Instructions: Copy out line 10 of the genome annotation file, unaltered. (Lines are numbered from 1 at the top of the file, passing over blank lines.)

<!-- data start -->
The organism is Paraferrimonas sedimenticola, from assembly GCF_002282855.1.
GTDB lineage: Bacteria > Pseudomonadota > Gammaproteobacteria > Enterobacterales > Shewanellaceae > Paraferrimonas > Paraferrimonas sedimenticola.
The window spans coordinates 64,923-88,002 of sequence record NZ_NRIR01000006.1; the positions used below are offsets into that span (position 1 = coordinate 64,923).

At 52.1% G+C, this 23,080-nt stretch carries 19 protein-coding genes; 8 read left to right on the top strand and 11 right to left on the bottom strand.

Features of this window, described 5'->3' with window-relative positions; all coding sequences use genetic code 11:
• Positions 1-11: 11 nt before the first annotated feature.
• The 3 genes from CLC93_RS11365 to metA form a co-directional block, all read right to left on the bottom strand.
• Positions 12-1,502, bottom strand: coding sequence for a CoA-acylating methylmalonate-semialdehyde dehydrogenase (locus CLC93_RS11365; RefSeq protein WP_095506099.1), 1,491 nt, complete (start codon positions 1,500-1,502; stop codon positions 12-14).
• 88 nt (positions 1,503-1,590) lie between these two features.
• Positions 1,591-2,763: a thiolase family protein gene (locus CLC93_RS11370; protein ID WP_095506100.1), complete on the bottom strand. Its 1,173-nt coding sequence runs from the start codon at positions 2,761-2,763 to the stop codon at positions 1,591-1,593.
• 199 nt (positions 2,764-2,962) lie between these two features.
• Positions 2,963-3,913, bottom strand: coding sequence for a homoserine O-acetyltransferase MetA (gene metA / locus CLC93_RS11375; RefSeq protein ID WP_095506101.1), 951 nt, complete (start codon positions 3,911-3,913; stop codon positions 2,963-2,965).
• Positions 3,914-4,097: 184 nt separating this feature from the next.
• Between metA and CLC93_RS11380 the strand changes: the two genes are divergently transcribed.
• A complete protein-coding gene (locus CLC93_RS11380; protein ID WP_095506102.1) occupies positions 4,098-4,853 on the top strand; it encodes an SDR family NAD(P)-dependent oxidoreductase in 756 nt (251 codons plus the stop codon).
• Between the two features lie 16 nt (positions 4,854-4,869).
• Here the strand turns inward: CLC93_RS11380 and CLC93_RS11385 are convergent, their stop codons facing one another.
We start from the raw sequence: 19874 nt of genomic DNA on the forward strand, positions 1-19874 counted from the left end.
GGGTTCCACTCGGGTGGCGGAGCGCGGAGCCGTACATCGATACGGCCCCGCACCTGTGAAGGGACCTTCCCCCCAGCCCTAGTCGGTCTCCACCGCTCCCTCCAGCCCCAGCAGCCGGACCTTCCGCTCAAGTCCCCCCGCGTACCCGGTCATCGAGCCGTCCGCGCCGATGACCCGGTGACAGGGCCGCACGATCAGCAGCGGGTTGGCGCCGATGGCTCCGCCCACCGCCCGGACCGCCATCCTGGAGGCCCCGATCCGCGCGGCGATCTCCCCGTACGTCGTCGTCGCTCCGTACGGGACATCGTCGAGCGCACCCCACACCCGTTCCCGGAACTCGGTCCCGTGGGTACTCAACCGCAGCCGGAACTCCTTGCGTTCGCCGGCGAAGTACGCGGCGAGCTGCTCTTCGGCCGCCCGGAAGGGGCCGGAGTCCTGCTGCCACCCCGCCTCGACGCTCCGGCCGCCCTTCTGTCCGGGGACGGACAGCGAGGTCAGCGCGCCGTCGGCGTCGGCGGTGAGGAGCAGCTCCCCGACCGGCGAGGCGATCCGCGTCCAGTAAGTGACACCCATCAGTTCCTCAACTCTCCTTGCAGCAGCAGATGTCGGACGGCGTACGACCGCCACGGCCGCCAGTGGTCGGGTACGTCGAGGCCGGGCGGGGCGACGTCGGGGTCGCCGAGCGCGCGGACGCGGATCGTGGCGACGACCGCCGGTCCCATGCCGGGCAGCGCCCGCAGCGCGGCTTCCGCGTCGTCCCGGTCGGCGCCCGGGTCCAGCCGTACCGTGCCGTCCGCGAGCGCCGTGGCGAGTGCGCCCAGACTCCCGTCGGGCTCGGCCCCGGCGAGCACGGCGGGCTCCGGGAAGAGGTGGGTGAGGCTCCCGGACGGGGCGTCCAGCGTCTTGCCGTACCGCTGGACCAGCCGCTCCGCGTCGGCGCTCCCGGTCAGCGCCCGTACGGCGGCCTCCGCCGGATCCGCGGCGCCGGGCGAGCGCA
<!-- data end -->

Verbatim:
• Positions 1,591-2,763: a thiolase family protein gene (locus CLC93_RS11370; protein ID WP_095506100.1), complete on the bottom strand. Its 1,173-nt coding sequence runs from the start codon at positions 2,761-2,763 to the stop codon at positions 1,591-1,593.